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This 27 Year Old Legally Earned Millions With Penny Stocks Investments

trading stock online

Who says investments in penny stocks are worthless?

At the age of 21, Joshua Sason was living in his parents house with dreams of being a rock star. He was in Long Island working a boring job for a law firm that handles debt collection. Not exactly your dream life, right?

Well, things turned into quite the dream for Joshua when a buddy of his taught him one rare but legal trick that made him a big shot millionaire with strategic penny stock market invests. It sounds like one of those advertisements you see in the sidebar of a website that you never believe, but it's actually true. For this former also-ran, trading stock online put him over the top. Penny stocks at that.

Joshua is tight-lipped about exactly what he's doing, and what smart investor wouldn't be? But there's always a paper trail. Regulatory filing by dozens of companies show that his company, Magna, has put more than $200 million dollars into penny stock investments since 2012.

What does he know that he's not telling? A lot, obviously.

And now Joshua is living the life, he has a lingerie model girlfriend, he's hanging out with movie stars and producing a movie with Martin Scorsese, a movie that he's footing the bill for.

Joshua thinks of himself as a self-taught value investor, notoriously tight-lipped, Mr. Sason says "I’m not going to give away the details of how we do what we do,” he's satisfied with leaving it at this, “We create businesses, and we invest.”

But to be sure, his stock trading strategies are far more complex than that. Joshua found out a way to snatch up shares of companies that are on their last leg, broke and desperate for help, he gets the shares for next to nothing by lending money to them. To date, Magna has reached deals with 80 or more companies. Think he's worried about the stocks going down on these struggling companies?

Nah.... He still profits. MAJORLY.

The way that Joshua plays it, the terms of the deals still allow him to turn debt into equity at a fixed discount. In fact, stock for 71 of the companies he's done business with have dropped since his investments and he's still banking from the deals. And banking HARD.

No matter where the penny stocks are trading at, Joshua gets them for less money. Magna absolutely dominates the penny stocks trade, acting much like a pawnshop for penny stocks - shares of obscure ventures that get exchanged much differently than what happens on the NYSE.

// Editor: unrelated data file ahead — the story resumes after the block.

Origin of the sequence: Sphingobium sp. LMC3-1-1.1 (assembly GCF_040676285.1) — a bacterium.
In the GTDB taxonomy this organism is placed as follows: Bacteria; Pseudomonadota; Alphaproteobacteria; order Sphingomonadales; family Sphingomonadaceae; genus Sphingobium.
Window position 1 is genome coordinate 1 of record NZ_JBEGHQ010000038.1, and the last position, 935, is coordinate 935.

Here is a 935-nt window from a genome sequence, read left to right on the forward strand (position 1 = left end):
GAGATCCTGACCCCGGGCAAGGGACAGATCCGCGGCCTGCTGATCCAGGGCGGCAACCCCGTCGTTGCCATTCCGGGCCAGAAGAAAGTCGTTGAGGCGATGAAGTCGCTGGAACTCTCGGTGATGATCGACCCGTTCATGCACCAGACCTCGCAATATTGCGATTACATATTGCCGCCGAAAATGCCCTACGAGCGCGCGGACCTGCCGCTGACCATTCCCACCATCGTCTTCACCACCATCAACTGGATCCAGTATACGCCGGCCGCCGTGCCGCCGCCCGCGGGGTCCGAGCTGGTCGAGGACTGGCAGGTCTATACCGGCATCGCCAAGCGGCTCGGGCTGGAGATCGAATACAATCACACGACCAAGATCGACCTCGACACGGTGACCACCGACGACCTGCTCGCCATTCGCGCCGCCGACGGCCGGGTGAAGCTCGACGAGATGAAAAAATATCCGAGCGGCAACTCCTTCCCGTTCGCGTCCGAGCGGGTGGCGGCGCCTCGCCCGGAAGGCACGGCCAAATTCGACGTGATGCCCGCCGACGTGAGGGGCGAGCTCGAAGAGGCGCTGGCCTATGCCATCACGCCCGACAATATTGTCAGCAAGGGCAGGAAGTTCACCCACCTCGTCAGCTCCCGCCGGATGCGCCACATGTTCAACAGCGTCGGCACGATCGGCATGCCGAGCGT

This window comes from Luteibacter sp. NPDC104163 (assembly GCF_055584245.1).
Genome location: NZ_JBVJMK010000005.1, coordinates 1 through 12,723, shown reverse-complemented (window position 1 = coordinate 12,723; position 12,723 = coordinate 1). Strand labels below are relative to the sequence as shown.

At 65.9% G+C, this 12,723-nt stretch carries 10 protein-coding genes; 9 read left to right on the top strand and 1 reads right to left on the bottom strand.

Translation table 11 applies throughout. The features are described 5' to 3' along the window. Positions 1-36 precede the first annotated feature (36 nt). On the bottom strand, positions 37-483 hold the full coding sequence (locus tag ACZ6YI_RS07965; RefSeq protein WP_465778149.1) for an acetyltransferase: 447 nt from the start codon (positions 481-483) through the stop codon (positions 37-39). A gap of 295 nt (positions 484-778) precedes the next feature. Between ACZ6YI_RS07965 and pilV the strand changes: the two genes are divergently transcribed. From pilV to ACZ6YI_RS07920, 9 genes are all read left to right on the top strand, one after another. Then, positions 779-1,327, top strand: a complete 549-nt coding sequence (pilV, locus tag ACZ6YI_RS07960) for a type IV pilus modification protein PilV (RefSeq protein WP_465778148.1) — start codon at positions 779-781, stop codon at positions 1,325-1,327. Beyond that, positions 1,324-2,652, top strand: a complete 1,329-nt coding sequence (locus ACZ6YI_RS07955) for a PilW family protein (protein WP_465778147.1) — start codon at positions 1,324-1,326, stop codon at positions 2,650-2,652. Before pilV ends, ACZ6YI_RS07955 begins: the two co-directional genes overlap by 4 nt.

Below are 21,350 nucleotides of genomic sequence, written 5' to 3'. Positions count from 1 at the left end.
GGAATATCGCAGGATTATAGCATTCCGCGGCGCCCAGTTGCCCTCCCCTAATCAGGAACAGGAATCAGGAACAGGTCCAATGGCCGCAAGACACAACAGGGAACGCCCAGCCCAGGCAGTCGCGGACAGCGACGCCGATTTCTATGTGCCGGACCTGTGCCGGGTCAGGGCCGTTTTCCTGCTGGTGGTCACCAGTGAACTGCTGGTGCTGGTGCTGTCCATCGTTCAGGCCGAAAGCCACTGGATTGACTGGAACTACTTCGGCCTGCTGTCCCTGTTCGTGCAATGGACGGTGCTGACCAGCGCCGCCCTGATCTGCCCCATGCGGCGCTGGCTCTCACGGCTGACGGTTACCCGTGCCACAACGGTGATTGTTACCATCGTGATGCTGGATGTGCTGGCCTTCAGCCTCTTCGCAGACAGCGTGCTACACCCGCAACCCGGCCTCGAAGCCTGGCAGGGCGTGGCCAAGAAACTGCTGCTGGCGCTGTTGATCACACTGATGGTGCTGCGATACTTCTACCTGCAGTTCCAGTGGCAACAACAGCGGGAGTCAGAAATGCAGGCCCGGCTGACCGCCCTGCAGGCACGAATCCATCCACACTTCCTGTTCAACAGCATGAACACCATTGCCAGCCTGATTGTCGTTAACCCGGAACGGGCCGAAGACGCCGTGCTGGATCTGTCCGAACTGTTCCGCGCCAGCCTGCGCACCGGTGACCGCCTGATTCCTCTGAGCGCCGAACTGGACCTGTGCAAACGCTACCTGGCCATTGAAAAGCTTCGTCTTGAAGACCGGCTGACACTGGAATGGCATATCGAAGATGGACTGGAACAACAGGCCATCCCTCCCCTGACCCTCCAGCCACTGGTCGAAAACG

Some of the companies he's invested in even had company execs that were later charged with fraud. Joshua gives these companies a little bit of money for a whole bunch of stock shares in their companies. The companies usually are well aware that the sell off of these shares for pennies on the dollar is bad for their shareholders, but they do it anyway.

Magna pretty much has these companies "by the balls", if the stock price drops lower before Magna can dump them, the businesses they invested in have to surrender even more stocks. Joshua's empire holds virtually no risk in the deal.

Critics have termed it "death-spiral financing" because it drives stock prices into the ground. Others in the "death-spiral finance" game say they sometimes make triple, or even up to 10 times their investment in a matter of a few months.

From the sound of it, you may think this is some illegal bull crap. You'd be mistaken.

It's actually legal, but most big-name hedge funds and Ivy League type investors choose not to get involved because the loopholes in securities law makes them too uncomfortable. And those who aren't careful (or just don't care) can end up exploiting the loopholes too much and go from a grey area to a definite black. But Joshua has stayed on the right side of the law and not had any problems. He's using this investment strategy to diversify Magna and fulfill his dream of being in the entertainment world.

Sason has always been the type of person that believed you can achieve anything you truly believe in.

In an entrepreneurship class at Hofstra in 2009, Sason conjured up a plan to import sand from Israel and sell it as a collectible item that he called “Sand from the Holy Land.” He liked the 2006 Oprah-endorsed documentary The Secret, based on a self-help book about the power of positive thinking. A friend of his says that Joshua still talks about his belief in the book's "law of attraction", which teaches the principle of achieving anything by imagining it will come true for you.